The subject of causation of inequities in health is clearly complex, but it is amenable to scientific study. The many issues concerning the nature of the pathways in different population groups, in different cohorts, and in different historical time periods are only some of the many challenges. We need lots of good science on the nature of the pathways and their consistency and variability, on the best ways to specify the variables that represent the various types of characteristics in the theoretical models, on the relative impact and mechanisms of effect of various types of interventions to reduce the effects on ill health and perhaps even improve health of populations, and on the special challenges posed by particularly vulnerable population groups such as children and adolescents, women and especially pregnant women, and racial and ethnic minorities. Development and application of statistical techniques that elucidate mechanisms rather than describing them (as in standard multivariate regression approaches) are also a high priority, as are collaborative efforts across political jurisdictions and countries, in order to improve the generalisability of research results and policy applications.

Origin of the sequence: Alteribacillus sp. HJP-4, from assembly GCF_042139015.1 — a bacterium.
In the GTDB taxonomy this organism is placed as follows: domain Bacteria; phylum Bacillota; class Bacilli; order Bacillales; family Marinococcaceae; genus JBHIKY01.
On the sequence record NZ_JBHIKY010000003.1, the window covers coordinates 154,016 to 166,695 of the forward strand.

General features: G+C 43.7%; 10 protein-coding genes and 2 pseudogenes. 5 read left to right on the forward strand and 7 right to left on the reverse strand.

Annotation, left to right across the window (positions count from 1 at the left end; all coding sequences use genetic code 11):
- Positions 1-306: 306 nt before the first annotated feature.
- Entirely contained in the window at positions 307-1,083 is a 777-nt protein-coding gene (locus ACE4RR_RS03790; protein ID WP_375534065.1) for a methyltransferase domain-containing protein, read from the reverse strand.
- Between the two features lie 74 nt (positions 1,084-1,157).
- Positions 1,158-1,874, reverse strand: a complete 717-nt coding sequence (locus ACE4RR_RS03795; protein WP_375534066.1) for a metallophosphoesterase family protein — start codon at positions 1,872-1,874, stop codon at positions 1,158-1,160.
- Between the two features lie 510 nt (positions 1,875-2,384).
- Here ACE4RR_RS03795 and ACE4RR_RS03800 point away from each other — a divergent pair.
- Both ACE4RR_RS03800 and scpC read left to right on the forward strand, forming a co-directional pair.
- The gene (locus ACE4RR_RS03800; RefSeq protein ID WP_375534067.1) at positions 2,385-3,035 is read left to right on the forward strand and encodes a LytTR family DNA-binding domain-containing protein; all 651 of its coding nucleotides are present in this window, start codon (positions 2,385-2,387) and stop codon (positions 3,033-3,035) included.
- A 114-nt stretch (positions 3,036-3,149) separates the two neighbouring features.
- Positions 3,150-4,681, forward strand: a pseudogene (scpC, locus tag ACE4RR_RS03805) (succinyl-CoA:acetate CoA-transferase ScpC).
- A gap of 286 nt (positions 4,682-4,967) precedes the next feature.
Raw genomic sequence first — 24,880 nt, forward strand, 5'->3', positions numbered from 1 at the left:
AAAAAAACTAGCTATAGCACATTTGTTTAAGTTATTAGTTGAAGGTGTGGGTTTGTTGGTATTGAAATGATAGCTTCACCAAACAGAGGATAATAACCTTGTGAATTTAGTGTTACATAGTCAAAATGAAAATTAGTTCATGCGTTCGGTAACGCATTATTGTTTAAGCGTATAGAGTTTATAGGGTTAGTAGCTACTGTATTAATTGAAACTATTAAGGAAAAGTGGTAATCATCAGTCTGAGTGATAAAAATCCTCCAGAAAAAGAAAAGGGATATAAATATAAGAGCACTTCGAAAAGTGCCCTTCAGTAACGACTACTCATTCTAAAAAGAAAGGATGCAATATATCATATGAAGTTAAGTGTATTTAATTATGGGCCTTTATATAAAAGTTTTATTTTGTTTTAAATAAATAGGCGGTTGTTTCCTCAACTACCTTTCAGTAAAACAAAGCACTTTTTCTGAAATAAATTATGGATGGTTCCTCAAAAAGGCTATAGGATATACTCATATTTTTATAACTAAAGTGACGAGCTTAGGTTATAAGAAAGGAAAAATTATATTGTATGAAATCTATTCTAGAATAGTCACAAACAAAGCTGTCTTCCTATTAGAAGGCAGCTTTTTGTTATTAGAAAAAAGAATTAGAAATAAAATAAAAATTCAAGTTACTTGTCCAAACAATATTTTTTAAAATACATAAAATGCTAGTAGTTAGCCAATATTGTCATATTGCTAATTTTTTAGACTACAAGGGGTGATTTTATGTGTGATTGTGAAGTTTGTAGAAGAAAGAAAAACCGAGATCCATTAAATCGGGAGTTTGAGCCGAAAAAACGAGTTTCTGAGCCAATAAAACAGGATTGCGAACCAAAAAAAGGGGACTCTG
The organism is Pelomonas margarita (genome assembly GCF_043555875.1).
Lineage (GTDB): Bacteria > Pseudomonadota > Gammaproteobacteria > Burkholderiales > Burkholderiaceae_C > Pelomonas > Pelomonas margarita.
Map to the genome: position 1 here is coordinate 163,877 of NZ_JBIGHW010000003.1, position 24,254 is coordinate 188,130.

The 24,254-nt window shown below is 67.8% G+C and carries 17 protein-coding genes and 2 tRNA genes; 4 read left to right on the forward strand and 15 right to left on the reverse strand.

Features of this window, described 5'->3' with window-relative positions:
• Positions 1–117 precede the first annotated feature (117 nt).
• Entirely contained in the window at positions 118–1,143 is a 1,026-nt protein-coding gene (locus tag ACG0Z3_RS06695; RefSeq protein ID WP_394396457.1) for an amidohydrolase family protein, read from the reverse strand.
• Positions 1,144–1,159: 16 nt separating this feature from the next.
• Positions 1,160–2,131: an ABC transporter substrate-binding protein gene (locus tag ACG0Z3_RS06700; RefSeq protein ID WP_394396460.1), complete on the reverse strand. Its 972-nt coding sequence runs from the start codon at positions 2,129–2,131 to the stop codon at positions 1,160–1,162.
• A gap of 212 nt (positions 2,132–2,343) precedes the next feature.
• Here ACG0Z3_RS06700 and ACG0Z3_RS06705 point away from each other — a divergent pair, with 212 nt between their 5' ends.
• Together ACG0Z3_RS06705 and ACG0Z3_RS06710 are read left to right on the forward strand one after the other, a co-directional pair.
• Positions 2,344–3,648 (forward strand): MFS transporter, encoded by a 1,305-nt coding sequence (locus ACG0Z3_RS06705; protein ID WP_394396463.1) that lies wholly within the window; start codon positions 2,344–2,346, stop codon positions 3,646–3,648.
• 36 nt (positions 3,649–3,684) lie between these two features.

For this reason, we have formed the International Society for Equity in Health (ISEqH), which will hold its inaugural meeting in Havana, Cuba, on 29–30 June 2000.

      The following is taken from the Principles Declaration for the Society.